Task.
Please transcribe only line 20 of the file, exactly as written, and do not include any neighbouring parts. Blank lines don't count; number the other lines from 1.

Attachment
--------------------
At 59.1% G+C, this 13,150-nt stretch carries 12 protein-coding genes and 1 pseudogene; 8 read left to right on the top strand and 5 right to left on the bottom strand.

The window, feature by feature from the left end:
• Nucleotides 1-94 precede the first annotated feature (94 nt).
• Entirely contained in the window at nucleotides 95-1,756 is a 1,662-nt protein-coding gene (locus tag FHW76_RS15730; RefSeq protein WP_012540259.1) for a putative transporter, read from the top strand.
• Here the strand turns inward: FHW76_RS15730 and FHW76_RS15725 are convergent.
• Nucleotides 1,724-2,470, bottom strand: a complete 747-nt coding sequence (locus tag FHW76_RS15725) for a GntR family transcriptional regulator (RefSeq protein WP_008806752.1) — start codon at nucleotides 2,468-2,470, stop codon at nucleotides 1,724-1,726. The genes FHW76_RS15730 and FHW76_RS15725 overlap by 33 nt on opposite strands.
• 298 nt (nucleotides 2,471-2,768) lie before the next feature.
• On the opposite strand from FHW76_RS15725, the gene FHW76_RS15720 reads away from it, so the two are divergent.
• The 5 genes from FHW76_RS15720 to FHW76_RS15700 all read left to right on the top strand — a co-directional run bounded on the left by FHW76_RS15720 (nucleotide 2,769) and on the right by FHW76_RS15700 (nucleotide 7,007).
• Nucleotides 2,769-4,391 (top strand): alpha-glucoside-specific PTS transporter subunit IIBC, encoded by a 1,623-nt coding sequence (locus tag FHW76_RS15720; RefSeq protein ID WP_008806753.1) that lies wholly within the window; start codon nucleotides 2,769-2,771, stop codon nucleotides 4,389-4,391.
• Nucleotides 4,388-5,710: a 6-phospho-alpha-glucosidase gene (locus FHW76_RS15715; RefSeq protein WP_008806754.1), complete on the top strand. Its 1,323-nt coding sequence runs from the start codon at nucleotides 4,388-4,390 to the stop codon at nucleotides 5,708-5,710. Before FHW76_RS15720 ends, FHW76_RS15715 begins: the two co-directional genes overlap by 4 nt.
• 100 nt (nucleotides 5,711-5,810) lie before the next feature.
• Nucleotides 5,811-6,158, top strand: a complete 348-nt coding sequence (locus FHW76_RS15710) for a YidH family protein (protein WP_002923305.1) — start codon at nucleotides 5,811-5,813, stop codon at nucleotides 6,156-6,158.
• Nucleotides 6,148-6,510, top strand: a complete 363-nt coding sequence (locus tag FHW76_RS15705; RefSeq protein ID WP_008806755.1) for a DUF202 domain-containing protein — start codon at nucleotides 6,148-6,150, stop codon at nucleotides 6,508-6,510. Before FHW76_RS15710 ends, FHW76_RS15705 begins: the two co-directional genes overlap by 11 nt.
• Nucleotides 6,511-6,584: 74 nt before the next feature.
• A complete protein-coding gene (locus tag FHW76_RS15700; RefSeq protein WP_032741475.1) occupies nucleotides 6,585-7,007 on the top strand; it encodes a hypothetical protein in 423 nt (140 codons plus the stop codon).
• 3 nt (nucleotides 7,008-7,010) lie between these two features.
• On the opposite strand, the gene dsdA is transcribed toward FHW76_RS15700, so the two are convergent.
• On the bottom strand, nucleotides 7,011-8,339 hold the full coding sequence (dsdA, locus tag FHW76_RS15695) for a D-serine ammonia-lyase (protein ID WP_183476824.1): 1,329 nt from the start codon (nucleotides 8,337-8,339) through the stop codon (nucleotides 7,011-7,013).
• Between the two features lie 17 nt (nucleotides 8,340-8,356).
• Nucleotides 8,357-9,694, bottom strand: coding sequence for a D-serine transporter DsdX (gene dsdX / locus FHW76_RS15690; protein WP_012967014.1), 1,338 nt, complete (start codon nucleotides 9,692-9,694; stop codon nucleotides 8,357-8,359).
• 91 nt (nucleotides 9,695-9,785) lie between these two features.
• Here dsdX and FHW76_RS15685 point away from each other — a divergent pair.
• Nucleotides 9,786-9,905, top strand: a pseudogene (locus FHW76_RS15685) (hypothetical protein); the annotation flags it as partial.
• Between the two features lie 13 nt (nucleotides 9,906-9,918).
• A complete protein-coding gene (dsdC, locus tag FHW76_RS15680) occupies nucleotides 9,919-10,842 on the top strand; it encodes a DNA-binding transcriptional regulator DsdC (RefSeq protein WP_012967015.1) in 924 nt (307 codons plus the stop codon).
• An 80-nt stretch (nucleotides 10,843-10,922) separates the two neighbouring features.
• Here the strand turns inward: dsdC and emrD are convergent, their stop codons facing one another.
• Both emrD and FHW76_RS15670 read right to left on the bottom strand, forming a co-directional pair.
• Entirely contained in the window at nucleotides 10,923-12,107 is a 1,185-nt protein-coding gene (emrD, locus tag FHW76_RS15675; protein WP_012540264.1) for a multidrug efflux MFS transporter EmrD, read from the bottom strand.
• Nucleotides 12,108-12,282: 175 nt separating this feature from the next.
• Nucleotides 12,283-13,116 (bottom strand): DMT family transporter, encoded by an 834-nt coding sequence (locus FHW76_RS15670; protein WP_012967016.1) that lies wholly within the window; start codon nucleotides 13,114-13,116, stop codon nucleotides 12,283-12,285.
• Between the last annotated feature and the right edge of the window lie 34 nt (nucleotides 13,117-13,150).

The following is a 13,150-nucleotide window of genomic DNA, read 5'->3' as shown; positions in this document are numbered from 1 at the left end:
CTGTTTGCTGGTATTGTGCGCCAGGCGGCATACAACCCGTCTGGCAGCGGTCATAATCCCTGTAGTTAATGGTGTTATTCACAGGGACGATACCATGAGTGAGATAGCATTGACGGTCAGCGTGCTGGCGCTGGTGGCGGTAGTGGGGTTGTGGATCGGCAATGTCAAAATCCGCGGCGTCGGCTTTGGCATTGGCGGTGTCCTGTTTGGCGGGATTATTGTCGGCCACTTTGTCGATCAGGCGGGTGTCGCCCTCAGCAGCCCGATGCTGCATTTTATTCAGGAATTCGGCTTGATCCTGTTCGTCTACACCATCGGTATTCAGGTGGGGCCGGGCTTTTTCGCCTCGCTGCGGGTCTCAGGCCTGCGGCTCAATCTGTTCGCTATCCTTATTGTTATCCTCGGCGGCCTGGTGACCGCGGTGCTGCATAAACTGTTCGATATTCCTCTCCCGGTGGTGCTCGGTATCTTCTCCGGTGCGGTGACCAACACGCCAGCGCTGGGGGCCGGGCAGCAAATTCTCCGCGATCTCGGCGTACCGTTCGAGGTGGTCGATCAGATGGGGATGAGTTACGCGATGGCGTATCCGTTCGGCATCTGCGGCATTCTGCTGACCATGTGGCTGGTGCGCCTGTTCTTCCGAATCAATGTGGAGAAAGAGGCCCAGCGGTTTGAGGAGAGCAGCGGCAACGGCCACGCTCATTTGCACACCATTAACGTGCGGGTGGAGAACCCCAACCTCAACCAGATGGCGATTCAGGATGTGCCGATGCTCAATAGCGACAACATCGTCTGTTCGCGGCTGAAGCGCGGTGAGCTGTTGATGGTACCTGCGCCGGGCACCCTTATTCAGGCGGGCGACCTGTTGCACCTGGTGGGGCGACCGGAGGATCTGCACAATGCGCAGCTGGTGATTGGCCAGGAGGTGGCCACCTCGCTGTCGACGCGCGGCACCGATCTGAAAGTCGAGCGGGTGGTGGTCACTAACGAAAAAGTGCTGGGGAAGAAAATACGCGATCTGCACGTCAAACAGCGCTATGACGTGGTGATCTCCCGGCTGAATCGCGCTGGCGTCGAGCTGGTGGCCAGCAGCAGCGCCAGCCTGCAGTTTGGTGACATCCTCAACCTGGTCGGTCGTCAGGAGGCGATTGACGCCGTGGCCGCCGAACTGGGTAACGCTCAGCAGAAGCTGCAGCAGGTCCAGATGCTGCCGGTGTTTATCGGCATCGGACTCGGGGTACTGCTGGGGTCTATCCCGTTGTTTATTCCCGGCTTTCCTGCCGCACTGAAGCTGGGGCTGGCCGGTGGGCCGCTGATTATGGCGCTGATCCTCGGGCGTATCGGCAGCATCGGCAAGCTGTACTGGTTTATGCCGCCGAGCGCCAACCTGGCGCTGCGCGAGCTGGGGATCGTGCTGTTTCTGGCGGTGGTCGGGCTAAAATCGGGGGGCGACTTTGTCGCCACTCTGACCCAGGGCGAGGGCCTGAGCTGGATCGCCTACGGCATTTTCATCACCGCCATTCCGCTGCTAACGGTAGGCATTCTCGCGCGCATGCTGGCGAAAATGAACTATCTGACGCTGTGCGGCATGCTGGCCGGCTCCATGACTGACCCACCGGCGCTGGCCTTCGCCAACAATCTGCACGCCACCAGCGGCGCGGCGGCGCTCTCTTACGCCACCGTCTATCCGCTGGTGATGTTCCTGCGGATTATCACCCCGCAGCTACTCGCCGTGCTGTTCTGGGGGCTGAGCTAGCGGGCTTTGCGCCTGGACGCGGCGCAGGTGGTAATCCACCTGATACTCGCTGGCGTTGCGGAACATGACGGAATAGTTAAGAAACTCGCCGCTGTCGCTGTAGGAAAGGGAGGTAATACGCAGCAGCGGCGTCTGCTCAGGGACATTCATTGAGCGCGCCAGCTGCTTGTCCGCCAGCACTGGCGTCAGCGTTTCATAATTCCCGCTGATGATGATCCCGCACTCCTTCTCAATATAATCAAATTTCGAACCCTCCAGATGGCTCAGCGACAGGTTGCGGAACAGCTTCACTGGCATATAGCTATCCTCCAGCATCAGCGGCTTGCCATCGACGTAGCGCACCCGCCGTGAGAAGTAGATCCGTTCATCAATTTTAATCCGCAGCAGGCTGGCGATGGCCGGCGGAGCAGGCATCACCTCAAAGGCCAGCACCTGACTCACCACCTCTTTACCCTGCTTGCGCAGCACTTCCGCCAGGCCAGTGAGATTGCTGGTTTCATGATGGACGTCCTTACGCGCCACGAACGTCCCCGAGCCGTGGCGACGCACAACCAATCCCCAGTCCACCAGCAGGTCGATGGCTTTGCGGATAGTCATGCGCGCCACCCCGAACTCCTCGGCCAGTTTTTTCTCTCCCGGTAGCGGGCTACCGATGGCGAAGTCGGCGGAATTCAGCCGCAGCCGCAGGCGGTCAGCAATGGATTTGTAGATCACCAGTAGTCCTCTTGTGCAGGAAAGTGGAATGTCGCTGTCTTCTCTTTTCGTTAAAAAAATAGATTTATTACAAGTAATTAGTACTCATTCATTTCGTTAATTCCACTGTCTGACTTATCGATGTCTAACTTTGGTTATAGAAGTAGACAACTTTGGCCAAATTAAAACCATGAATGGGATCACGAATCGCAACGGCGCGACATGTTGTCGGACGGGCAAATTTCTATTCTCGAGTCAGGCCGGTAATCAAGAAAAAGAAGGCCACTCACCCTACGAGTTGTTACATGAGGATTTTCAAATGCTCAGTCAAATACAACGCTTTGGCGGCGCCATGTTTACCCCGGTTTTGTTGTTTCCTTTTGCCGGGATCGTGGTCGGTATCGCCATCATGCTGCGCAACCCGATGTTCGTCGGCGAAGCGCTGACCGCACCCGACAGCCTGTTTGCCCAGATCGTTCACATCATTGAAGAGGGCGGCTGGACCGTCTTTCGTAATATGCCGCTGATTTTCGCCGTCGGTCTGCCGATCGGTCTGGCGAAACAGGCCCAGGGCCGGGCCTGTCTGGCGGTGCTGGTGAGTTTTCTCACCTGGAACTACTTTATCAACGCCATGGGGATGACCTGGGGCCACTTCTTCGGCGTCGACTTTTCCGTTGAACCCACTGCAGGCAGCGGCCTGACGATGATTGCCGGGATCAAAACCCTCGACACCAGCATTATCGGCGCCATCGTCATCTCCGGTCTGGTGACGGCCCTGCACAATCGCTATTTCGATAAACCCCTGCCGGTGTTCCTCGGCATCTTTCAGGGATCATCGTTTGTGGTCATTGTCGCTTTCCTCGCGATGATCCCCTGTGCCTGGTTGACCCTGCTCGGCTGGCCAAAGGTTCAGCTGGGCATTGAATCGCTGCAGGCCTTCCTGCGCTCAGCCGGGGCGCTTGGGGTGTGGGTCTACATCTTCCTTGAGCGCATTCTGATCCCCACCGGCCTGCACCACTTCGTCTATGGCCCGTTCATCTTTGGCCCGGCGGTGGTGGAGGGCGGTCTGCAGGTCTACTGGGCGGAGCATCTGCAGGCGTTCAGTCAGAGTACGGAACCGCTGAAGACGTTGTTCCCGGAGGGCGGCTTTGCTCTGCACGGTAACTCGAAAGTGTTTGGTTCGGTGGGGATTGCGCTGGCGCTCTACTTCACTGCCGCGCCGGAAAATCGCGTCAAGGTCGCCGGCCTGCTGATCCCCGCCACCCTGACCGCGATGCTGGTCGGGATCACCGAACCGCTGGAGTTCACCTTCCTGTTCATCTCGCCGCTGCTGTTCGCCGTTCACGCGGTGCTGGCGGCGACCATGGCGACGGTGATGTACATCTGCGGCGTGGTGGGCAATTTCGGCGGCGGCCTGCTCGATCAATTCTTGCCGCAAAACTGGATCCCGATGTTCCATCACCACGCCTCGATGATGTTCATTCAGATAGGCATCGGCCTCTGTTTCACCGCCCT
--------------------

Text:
• Between the two features lie 17 nt (nucleotides 8,340-8,356).